As POA, can I take my parent's name off of the deed that both of our names are on? - AgingCare.com

As POA, can I take my parent's name off of the deed that both of our names are on?

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I have power of attorney and guardianship over parent.

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Rainmom already covered the answer well.

As to the POA, it depends on the powers granted in the POA - are real estate transactions covered, and have you recorded the POA with your county recorder in the county where the property is located, or plan to do so when you record the deed. This is required in almost every state. (I work in legal, and I don't have my "cheatsheets" here at home as to what states do and do not require recording of the POA.)

As to the guardianship (assuming you have guardianship/conservatorship over the estate, in addition to the person), normally a deed change would require court approval prior to transfer or removal. Unless, of course, that power was granted to you upon the letters of appointment, Also, guardianship orders generally state if the POA is still in effect, and if there are any limitations on the POA, so you may not necessarily be able to rely on the POA alone.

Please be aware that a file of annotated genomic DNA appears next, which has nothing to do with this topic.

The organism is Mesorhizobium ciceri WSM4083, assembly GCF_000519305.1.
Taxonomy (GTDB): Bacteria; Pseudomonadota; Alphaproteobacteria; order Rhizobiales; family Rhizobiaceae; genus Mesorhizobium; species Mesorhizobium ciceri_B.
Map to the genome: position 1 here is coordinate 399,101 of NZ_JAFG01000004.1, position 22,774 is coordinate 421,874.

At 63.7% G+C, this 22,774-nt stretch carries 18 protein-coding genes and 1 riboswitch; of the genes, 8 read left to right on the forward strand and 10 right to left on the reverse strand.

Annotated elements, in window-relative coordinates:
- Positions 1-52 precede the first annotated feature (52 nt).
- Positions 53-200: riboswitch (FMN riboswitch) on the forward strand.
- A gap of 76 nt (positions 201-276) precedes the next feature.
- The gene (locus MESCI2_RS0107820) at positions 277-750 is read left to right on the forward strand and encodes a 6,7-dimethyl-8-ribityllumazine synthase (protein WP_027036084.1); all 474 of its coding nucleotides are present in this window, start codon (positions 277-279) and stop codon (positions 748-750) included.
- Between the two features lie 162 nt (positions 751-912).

I completely agree with the previous answer to consult with an attorney before taking action.
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As POA and guardian, I believe that yes, you could. POA documents can be restricted in certain areas and grant powers in others - all depends on what was addressed when it was drawn up. Guardianship, on the other hand, can grant broader authority.

However, in both positions the person is legally bound to act in the best interest of the principal. Should someone question why this move was made - you'd better have a good answer that reflects best interest. As your name is the other listed owner on the deed, you are in serious danger of being accused of conflict of interest, which could result in being legally removed from both positions of authority. In addition - guardians are legally responsible to submit a yearly report to the court that appointed them listing all decisions that were made on behalf of the principal. If a reviewing judge questions this or any other actions - again, there better be a valid reason that shows it was in best interest.

It would be wise to consult with an attorney prior to making this move. 
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